I am not looking at them so much; because my time is so limited I had to make a choice. People who are frightened of immigrants are going to be the most frightened from the lower economic group. So, I decided to talk to the successful group, which they have no excuse to be frightened of. In this context you cannot say the fear is a class problem and part of a general prejudice, because it is not a class problem to them. I am going to take the class out of the discussion.
It is not about prejudice, but attitude. I don´t know if Germans are prejudiced, but I think Germans do have a somewhat different attitude toward difference and citizenship than we do in the United States; that´s what I am trying to look at, and by taking social class out of the picture, one can see it more clearly. The Sarrazin book is not all that important, however, I think the debate that followed is good for Germany. He showed an ugly side, but he got lots of people thinking about the question. Germany has to grapple with this question. I´ve been coming to Germany now to talk about immigration for about ten years. I am struck by this new generation and not just of Chinese people but of people who have grown up here, second generation and third generation of immigrants who are very successful, educated and promising; it is a young generation that is just bursting on the scene, whether at universities or in politics. Ten years ago, even five years ago, there was solely one person in this field far and wide. There are dozens of young people now. There is a whole new exciting generation of immigration background, young people who are already taking this country by storm. I think it is promising and exciting and holds well for the future. Even if they have obstacles they are already far enough that I think they are going to succeed. They possess an exciting dynamism, that Sarrazin can´t stop. When they show their success, the rest of Germany will understand. I think Germany will respect success, the people and what they have accomplished.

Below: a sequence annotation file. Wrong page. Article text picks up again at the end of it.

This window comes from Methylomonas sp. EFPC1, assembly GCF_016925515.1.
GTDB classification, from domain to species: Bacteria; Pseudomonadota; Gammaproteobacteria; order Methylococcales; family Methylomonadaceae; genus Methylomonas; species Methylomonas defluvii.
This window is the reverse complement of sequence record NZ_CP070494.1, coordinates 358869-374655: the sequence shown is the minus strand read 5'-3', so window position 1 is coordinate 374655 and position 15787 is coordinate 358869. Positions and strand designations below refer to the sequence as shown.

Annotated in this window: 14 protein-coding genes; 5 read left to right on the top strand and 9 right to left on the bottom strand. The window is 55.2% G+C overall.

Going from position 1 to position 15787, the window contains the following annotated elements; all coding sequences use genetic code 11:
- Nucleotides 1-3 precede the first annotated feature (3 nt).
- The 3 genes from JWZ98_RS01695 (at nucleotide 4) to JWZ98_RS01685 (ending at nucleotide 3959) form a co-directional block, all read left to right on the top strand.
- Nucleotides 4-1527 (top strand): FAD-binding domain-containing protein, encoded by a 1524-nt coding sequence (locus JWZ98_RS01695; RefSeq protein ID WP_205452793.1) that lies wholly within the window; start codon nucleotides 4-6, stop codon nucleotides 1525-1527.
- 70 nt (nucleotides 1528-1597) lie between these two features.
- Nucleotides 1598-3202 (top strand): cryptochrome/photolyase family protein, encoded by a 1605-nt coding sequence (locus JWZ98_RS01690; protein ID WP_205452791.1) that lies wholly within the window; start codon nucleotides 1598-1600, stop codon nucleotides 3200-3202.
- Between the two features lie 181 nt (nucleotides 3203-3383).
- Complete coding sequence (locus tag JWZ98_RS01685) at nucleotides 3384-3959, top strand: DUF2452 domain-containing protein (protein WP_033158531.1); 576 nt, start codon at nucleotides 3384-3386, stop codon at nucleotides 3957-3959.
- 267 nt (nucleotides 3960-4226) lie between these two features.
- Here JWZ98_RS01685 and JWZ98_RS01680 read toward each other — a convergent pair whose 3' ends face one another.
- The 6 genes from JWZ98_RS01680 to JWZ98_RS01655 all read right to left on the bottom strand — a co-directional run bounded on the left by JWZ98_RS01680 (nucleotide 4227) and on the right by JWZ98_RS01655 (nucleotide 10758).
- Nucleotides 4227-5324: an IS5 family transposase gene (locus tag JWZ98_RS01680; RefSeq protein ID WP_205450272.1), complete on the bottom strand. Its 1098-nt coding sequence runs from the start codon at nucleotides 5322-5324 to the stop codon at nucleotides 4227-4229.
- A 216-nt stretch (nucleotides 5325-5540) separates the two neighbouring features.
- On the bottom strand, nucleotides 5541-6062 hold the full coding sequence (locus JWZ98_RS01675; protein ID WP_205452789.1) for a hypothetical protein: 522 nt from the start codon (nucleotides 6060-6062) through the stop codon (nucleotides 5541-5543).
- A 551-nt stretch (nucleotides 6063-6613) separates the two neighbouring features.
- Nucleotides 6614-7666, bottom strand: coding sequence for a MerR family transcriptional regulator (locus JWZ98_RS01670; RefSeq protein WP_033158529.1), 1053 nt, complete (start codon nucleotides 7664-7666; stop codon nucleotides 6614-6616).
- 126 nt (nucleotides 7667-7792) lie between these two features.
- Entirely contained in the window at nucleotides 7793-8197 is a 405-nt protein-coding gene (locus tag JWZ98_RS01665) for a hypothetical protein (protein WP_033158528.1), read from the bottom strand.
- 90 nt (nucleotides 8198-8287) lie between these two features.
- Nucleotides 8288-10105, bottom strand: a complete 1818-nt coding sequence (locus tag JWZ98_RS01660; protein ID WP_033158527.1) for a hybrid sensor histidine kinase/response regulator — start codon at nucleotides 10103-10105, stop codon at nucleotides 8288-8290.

I think it´s a big one, maybe it´s the main one; comparing the German experience with the American experience regarding relatively uneducated immigrants, the rigidity of the labor market poses a big problem, too. The qualification system here is so extensive, in many fields more than necessary. In America many people of immigration background succeed to start small businesses in areas that don´t take very much education. People move up from being kitchen help to owning a restaurant. People move up from doing nails to owning a nail shop. People move up from all kinds of such trades. Whereas here you can hardly move up in any of those trades because it takes so much schooling. I don´t think we should have doctors who don´t know what they are doing or engineers who don´t know how to build bridges. In the United States it surely doesn´t take so much education to do many of these crafts as people are getting in Germany which, I think, creates bottle necks. So, yes, education is a problem, but I also think the fluidity of the labor market is an important issue and something I am looking at.
Language competence actually is important. People, who don´t learn the language, are always outside of society, so I think focusing on language competence is a good thing; however, there are two sides to it. One side is to create an expectation and the other side is to give people the tools to meet the expectation. Germans at least speak about “fordern und fördern” (“demand and support”); as long as you keep the balance right, then I think language competence is a good thing.